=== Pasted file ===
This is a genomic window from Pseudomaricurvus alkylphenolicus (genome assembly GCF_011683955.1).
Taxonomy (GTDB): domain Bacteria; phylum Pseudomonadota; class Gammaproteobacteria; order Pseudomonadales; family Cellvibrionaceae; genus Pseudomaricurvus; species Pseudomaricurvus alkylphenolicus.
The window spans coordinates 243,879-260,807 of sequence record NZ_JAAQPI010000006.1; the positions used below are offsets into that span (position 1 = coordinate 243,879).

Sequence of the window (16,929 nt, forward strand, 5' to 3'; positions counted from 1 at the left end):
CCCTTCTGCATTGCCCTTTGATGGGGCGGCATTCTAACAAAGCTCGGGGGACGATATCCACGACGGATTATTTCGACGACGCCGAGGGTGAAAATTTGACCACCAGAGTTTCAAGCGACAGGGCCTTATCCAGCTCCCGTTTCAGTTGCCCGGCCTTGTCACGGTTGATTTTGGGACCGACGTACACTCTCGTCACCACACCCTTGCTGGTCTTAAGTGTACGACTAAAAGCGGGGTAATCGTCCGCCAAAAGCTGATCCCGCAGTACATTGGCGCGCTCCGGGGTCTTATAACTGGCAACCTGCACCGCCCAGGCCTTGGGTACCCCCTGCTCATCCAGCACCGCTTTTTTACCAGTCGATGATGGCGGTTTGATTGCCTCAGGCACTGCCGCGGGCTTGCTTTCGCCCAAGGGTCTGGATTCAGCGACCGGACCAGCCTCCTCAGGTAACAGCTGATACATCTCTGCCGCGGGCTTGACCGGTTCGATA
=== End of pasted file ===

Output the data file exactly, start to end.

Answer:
This is a genomic window from Pseudomaricurvus alkylphenolicus (genome assembly GCF_011683955.1).
Taxonomy (GTDB): domain Bacteria; phylum Pseudomonadota; class Gammaproteobacteria; order Pseudomonadales; family Cellvibrionaceae; genus Pseudomaricurvus; species Pseudomaricurvus alkylphenolicus.
The window spans coordinates 243,879-260,807 of sequence record NZ_JAAQPI010000006.1; the positions used below are offsets into that span (position 1 = coordinate 243,879).

Sequence of the window (16,929 nt, forward strand, 5' to 3'; positions counted from 1 at the left end):
CCCTTCTGCATTGCCCTTTGATGGGGCGGCATTCTAACAAAGCTCGGGGGACGATATCCACGACGGATTATTTCGACGACGCCGAGGGTGAAAATTTGACCACCAGAGTTTCAAGCGACAGGGCCTTATCCAGCTCCCGTTTCAGTTGCCCGGCCTTGTCACGGTTGATTTTGGGACCGACGTACACTCTCGTCACCACACCCTTGCTGGTCTTAAGTGTACGACTAAAAGCGGGGTAATCGTCCGCCAAAAGCTGATCCCGCAGTACATTGGCGCGCTCCGGGGTCTTATAACTGGCAACCTGCACCGCCCAGGCCTTGGGTACCCCCTGCTCATCCAGCACCGCTTTTTTACCAGTCGATGATGGCGGTTTGATTGCCTCAGGCACTGCCGCGGGCTTGCTTTCGCCCAAGGGTCTGGATTCAGCGACCGGACCAGCCTCCTCAGGTAACAGCTGATACATCTCTGCCGCGGGCTTGACCGGTTCGATA